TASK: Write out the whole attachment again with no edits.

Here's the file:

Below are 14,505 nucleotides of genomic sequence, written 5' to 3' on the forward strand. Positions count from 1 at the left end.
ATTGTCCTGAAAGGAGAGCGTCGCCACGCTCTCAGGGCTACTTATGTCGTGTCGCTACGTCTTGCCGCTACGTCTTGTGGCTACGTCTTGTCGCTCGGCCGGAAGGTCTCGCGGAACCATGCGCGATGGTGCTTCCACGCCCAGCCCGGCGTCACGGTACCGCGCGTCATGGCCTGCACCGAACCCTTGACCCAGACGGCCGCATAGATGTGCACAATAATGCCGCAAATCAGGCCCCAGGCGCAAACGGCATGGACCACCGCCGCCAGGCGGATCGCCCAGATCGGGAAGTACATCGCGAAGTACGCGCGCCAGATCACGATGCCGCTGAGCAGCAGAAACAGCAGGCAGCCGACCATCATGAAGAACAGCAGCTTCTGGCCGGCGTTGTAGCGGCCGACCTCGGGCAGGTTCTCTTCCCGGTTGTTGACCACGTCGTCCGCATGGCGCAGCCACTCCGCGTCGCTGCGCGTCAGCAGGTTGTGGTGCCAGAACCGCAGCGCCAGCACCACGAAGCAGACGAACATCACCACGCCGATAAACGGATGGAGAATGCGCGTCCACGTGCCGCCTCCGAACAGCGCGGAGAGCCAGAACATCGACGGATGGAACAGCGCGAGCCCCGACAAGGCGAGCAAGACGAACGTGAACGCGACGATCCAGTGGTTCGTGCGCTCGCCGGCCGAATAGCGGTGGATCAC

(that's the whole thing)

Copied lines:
Below are 14,505 nucleotides of genomic sequence, written 5' to 3' on the forward strand. Positions count from 1 at the left end.
ATTGTCCTGAAAGGAGAGCGTCGCCACGCTCTCAGGGCTACTTATGTCGTGTCGCTACGTCTTGCCGCTACGTCTTGTGGCTACGTCTTGTCGCTCGGCCGGAAGGTCTCGCGGAACCATGCGCGATGGTGCTTCCACGCCCAGCCCGGCGTCACGGTACCGCGCGTCATGGCCTGCACCGAACCCTTGACCCAGACGGCCGCATAGATGTGCACAATAATGCCGCAAATCAGGCCCCAGGCGCAAACGGCATGGACCACCGCCGCCAGGCGGATCGCCCAGATCGGGAAGTACATCGCGAAGTACGCGCGCCAGATCACGATGCCGCTGAGCAGCAGAAACAGCAGGCAGCCGACCATCATGAAGAACAGCAGCTTCTGGCCGGCGTTGTAGCGGCCGACCTCGGGCAGGTTCTCTTCCCGGTTGTTGACCACGTCGTCCGCATGGCGCAGCCACTCCGCGTCGCTGCGCGTCAGCAGGTTGTGGTGCCAGAACCGCAGCGCCAGCACCACGAAGCAGACGAACATCACCACGCCGATAAACGGATGGAGAATGCGCGTCCACGTGCCGCCTCCGAACAGCGCGGAGAGCCAGAACATCGACGGATGGAACAGCGCGAGCCCCGACAAGGCGAGCAAGACGAACGTGAACGCGACGATCCAGTGGTTCGTGCGCTCGCCGGCCGAATAGCGGTGGATCAC